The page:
The Horn Book has published a balanced and interesting article about digital and traditional artwork found in modern picturebooks, in which case some reviewers and enthusiasts are keen to know exactly how a piece of art has been created. The article wisely advises in its title: Just Enjoy The Pictures.
However, something from the following paragraph pulls me up short:
While many people embrace the notion that the computer is merely another tool in an artist’s toolbox, there also exists a disdain for art that tries to be something it isn’t, such as digitally created artwork that attempts to look like it was rendered in oils. Why go through the trouble to fake it when you can do the real thing? Why slap a filter on it to make it look like oils instead of taking the messy risk of working with actual paint?
I can’t work out from the article whether the writer realises that no (published) digital artist is simply ‘slapping on filters’.
So I’d like to make it clear here: Filters are about as useful as tits on a bull. There’s no ‘slapping one on’ to achieve any artwork with soul. Indeed, I don’t even know why Photoshop ships with filters. I haven’t yet noticed a picturebook artist who has found a use for a single one.
However, some artists may be making judicious use of filters. Judiciously. Maybe. With lots of mods.
Which leads me to my next point, a response to the clip from a new (niche) documentary called Making It, in which illustrators talk about their work. I haven’t seen the film. There’s a clip on video in which an illustrator called Anthony Francis Moorman talks about various things illustration related — how he enjoys drawing boobs and skulls and not buildings — then he goes on to say that he takes great pride in the fact that his drawings are done by hand. He says that because of all the art software out there now, a lot of young illustrators are doing their work entirely on computer, and ‘it has no soul’.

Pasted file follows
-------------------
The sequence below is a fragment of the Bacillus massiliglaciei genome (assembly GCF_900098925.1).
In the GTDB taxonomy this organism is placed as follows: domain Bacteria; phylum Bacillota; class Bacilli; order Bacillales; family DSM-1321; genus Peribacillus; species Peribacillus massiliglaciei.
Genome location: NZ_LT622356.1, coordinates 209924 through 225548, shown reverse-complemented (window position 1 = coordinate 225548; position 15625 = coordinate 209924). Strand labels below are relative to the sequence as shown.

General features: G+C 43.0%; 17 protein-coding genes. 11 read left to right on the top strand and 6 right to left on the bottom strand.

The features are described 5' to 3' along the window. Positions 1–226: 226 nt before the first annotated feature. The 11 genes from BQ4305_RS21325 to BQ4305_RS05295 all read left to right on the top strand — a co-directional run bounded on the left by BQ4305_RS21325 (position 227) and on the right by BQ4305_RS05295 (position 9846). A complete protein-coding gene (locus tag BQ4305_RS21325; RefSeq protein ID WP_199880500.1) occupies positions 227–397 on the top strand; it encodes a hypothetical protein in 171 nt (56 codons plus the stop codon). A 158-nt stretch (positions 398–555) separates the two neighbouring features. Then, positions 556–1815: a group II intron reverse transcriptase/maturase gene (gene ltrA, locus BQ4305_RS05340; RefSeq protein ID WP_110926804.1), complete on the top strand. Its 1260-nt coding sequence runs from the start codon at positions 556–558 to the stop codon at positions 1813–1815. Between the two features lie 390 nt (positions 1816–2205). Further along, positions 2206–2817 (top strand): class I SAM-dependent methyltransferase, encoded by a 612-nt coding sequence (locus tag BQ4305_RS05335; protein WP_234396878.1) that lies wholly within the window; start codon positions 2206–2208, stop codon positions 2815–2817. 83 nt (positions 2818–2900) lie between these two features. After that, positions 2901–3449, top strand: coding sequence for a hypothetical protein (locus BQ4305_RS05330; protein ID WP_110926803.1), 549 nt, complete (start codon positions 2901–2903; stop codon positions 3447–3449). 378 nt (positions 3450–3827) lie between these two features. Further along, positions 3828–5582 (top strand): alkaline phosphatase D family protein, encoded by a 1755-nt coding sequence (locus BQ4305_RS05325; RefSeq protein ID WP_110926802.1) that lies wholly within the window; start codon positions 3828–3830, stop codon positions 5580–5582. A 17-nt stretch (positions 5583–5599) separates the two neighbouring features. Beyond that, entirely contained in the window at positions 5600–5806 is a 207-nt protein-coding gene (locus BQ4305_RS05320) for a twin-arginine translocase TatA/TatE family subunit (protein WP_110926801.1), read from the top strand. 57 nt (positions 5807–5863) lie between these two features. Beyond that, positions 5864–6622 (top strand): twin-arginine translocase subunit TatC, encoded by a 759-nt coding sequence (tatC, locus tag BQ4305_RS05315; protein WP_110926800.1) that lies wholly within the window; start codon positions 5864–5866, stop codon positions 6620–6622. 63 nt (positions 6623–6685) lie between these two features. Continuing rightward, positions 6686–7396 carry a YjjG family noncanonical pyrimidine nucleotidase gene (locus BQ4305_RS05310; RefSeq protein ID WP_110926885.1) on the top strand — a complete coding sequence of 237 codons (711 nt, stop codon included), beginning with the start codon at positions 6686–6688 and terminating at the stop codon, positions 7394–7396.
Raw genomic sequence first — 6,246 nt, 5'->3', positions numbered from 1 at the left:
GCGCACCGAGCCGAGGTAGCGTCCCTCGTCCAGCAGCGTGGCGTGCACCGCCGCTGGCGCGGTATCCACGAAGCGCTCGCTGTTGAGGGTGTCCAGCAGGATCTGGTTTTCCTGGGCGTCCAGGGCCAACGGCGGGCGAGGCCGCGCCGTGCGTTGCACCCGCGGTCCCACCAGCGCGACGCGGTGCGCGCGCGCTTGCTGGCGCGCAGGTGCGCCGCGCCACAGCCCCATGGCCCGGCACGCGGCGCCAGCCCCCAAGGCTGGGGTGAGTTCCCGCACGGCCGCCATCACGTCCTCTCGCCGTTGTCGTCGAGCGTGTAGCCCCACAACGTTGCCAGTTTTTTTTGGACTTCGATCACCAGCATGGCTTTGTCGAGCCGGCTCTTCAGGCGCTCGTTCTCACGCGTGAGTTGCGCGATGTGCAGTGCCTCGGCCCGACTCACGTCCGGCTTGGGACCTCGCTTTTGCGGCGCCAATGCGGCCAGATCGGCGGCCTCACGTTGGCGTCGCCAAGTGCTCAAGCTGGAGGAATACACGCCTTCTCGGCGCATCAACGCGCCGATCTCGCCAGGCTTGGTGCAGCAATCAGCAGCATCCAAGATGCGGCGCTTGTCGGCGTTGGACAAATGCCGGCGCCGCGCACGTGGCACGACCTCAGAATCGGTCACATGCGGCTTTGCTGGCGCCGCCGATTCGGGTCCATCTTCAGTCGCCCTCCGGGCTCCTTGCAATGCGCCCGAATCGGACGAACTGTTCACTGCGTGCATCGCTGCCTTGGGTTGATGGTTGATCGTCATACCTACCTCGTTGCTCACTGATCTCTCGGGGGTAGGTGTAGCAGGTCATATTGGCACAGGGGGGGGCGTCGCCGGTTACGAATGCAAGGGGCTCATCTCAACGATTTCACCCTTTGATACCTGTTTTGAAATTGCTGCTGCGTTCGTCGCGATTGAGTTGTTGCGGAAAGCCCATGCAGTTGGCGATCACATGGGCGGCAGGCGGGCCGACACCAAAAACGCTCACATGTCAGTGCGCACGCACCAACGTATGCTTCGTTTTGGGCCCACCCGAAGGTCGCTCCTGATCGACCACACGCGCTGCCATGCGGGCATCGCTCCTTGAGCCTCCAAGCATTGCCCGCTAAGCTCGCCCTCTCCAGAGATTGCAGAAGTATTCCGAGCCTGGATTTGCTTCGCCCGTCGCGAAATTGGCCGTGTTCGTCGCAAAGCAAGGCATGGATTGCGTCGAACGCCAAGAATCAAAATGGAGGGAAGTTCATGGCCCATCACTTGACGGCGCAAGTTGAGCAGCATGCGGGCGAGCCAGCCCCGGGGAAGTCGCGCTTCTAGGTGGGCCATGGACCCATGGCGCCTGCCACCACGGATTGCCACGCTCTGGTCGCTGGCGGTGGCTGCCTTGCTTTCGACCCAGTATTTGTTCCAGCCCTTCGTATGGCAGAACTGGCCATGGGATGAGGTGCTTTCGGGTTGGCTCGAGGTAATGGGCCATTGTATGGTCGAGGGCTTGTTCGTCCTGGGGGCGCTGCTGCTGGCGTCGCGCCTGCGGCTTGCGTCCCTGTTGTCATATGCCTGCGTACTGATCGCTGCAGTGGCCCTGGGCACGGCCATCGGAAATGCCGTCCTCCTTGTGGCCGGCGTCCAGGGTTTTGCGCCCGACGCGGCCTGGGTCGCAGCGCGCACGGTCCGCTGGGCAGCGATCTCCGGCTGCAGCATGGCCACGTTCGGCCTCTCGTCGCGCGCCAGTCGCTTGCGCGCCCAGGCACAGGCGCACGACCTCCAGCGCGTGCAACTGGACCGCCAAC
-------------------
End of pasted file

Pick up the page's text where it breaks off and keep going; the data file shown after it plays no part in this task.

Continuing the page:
As usual, I tend to question cause and effect.
1. ‘Soul’ and ‘spirit’ etc. are religious terms, which are trying to describe something else. ‘Soul’ is such a nebulous term that I wonder what it really refers to in relation to art. Does it mean, perhaps, that the slightly shaky lines, imperfectly coloured, are more attractive than the dead-straight lines which have been auto-filled in a program such as Adobe Illustrator? Does the ability to make perfect perspective with the guides in the latest versions of Adobe Photoshop take something away from the slightly skewed, morphed, unnatural perspective achieved by hand-illustrators?
2. Assuming that this is what is meant by ‘no soul’, is there no soul because the drawings have been done on a computer, or are the drawings soulless because they are being done by people who’ve had no real training in the art of perspective, shading and colour theory? In this case, the computer is not the problem; rather, computers may be standing in the way of a broad art education.
3. ‘By hand’ is an interesting term to those of us who paint digitally using a Wacom tablet. Because when I’m drawing on paper I’m using a pen-like tool. Similarly, when I’m drawing via computer, I’m using a pen-like tool. The degree to which I am able to replicate the experience of drawing on paper is determined by the amount of practice I’ve had: It takes several years to become really comfortable working with a Wacom pen, looking at the screen while drawing onto the desk. But I am still using my ‘hand’.
Moorman’s excerpt is interesting because his thoughts are representative of many attitudes towards the inferiority of digital art and the superiority of non-computer based art. It will be interesting to see if and how these attitudes evolve as illustrators move even further into an era in which it’s impossible to make a living without involving computers at some stage of the development process.